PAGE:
To Chris Dorsey, it looked as if city firefighters were actively working on their personal vehicles inside the firehouse garage.

So he did what any activist would do. He whipped out his camera and started documenting the situation to expose the misuse of public property through his [__YouTube channel__](https://www.youtube.com/channel/UCrM42kNNMDlYI_arbY8FQdQ)  and various other media outlets.

Apparently, the firefighters were not too excited about being caught up in a corruption scandal, so they called in their brethren in blue to put a stop to this citizen who was attempting to hold them accountable.

Richmond police arrived and confronted him, yelling over to the group of firefighters, asking them, “do you want to press charges?”

Apparently one of the firefighters answered, “yes,” and the officer proceeded with an arrest.

It unclear exactly how the rest of the encounter went down since Dorsey’s camera was confiscated prior to him being hauled away.

Luckily, Dorsey’s girlfriend got word that he was being detained and was able to arrive on scene with her camera just seconds before he was loaded into a paddy wagon, which you can see in the video below.

Dorsey was able to yell out a brief statement while being handcuffed across the parking lot from where his girlfriend was recording:

> “The firefighters were inside the fire station changing their oil and they got pissed off and started pressing charges on me.  They fabricated the whole thing.  They stole my camera and it should all be on video”

Dorsey’s dog was unharmed during the encounter and was handed over to his girlfriend without incident.

Dorsey’s friends were unable to locate his whereabouts for several hours after the arrest since he was rerouted to VCU Medical Center to treat injuries he suffered to the head, back and shoulder during the physical arrest.

He was eventually charged with two counts of disorderly conduct, an overly broad charge that is often used by cops to arrest people for no good reason.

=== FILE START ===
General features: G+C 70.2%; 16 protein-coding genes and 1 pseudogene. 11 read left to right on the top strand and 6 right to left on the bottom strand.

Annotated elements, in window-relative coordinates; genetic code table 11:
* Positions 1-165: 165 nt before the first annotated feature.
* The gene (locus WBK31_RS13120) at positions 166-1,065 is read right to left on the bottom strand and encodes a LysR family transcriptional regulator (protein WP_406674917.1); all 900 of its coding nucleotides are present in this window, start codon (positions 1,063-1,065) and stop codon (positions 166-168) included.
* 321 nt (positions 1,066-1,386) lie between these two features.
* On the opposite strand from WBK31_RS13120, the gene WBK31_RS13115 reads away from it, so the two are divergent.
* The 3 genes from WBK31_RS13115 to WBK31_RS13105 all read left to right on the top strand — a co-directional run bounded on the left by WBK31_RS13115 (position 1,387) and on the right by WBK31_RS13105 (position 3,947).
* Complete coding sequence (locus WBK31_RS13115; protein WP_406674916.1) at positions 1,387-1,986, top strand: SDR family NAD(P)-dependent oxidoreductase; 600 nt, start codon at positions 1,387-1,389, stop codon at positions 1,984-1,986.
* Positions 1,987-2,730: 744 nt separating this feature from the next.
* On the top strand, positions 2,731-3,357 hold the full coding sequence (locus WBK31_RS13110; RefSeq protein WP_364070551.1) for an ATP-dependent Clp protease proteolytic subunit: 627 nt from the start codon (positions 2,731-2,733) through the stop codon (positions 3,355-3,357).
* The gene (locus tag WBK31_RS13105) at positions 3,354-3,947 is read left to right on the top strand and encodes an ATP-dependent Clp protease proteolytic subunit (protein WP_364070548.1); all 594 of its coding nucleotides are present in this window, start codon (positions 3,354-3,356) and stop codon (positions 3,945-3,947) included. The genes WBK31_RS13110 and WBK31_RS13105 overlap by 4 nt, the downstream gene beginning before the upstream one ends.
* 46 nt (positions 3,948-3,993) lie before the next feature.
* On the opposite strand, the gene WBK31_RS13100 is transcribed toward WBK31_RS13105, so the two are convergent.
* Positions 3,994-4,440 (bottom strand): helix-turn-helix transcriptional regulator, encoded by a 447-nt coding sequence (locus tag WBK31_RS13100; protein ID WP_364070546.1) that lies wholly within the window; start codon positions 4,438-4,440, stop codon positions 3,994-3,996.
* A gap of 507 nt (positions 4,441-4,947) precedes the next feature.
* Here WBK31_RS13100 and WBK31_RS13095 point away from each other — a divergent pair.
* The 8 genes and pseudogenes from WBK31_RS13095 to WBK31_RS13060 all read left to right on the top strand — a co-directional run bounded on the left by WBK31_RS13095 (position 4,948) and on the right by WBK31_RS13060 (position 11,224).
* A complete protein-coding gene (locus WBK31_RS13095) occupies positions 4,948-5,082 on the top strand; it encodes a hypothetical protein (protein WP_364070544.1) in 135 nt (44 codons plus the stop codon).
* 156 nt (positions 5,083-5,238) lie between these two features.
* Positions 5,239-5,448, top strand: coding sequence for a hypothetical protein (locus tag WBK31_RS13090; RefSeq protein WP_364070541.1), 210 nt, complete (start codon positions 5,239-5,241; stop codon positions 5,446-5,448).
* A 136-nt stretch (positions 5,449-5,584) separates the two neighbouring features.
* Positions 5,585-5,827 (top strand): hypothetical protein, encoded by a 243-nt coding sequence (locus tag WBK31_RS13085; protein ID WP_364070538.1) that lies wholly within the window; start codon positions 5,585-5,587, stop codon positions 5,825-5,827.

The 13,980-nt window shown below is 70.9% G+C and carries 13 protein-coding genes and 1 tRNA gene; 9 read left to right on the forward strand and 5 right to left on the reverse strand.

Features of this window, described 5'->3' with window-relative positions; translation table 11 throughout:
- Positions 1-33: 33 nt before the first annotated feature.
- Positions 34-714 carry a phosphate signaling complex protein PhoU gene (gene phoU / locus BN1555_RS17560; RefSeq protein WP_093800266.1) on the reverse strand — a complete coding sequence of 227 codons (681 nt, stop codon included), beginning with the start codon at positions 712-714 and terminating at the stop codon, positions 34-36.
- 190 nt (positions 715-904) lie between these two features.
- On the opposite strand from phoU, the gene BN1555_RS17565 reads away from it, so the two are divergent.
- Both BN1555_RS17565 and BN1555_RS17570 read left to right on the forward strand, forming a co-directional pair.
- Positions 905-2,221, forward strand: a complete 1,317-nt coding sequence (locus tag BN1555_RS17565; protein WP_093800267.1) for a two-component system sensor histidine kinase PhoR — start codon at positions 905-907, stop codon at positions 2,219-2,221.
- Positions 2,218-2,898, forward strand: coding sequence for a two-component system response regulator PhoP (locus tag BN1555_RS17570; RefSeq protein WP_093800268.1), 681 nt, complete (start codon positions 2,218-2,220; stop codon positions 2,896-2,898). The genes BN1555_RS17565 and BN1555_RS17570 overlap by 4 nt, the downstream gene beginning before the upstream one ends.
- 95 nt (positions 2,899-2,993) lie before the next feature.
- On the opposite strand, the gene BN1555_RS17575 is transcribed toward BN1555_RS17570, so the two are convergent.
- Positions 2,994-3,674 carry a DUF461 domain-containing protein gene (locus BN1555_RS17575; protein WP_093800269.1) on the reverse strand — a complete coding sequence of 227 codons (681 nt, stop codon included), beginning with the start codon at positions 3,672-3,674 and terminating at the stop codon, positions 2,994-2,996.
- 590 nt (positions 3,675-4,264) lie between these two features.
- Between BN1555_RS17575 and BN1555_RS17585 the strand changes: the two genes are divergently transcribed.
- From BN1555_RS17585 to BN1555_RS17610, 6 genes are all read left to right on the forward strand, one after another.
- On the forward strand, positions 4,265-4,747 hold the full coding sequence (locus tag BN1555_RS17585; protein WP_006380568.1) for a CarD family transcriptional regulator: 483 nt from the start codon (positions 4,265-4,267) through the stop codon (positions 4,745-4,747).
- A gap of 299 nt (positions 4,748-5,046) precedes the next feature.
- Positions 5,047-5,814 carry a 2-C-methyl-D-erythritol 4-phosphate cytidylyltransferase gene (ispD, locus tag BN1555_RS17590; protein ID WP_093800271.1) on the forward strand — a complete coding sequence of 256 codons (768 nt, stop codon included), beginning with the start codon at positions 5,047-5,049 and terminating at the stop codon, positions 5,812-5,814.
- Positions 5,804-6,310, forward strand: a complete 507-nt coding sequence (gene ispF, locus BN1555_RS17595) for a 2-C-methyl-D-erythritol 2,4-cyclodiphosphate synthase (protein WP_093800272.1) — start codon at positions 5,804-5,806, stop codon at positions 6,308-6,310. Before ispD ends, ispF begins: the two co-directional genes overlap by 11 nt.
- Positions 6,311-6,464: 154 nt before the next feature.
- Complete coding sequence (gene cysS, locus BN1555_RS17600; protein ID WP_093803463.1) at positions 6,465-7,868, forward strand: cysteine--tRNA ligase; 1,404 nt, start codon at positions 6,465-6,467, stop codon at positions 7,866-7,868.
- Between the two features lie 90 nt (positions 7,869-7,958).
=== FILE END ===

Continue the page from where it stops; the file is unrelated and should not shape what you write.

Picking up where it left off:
After a night in jail, followed by a long day of waiting, Dorsey was arraigned and released.  Walking out of the Richmond City Jail, he spoke freely about the arrest for the first time in the second video below where he recapped the events that transpired the night before.

He further explained that one Fred Bates, who [__has a history__](http://valawyersweekly.com/fulltext-opinions/2008/01/02/cheeks-v-commonwealth/) of violating the rights of citizens, was the arresting officer who caused him the most bodily harm.

Sporting an appropriate t-shirt which read “End the Prison State”, Dorsey explained how the police had stolen most of his personal belonging during the arrest.

> “I was railroaded.  They stole my camera, they stole my hat, they stole my Bible, they tried to steal my dog, and they made up a false report because I was filming the Richmond Fire Department using the inside of the fire station to do mechanical work on their personal vehicles.  And I’ve been video taping them using the public dollar to take care of their own personal stuff constantly.”

At one point in the video Dorsey lifts his sleeve to expose a giant bandage on his shoulder which was the injury that had one nurse order the police to take him to the hospital.  Other abrasions can also be seen on his forehead.

Dorsey is no stranger to the bureaucrats in Richmond.  And police in that city know him well. He might be a rabble-rouser but he is not a violent criminal.

Last year, as [__we reported on PINAC,__](http://photographyisnotacrime.com/2014/04/virginia-activist-carried-council-meeting-video-recording/) he was carried out of a city council meeting after a childish public information officer approached him and took issue with Dorsey acting as official press.

The Virginia man has also captured video of a Richmond police officer [__threatening to steal__](https://youtu.be/YDFo3cTD1js) his camera for simply recording his vehicle, which we all know, is a completely lawful activity.

The key video in this case, however, is likely sitting in an evidence locker collecting dust while the city’s legal council figures out how to avoid being sued.

Police are not lawfully allowed to seize cameras without a warrant unless it was used during the commission of a crime or if they can prove exigent circumstances, such as, they believed he was going to destroy the evidence.

Dorsey has obtained legal council and is not speaking to the media at the direction of his lawyer.

Stay tuned, *Photography is Not a Crime* will be reporting on this interesting, multi-faceted case as details emerge.

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Carlos Millerhttps://pinacnews.com
Editor-in-Chief Carlos Miller spent a decade covering the cop beat for various newspapers in the Southwest before returning to his hometown Miami and launching Photography is Not a Crime aka PINAC News in 2007. He also published a book, The Citizen Journalist's Photography Handbook, which is available on Amazon.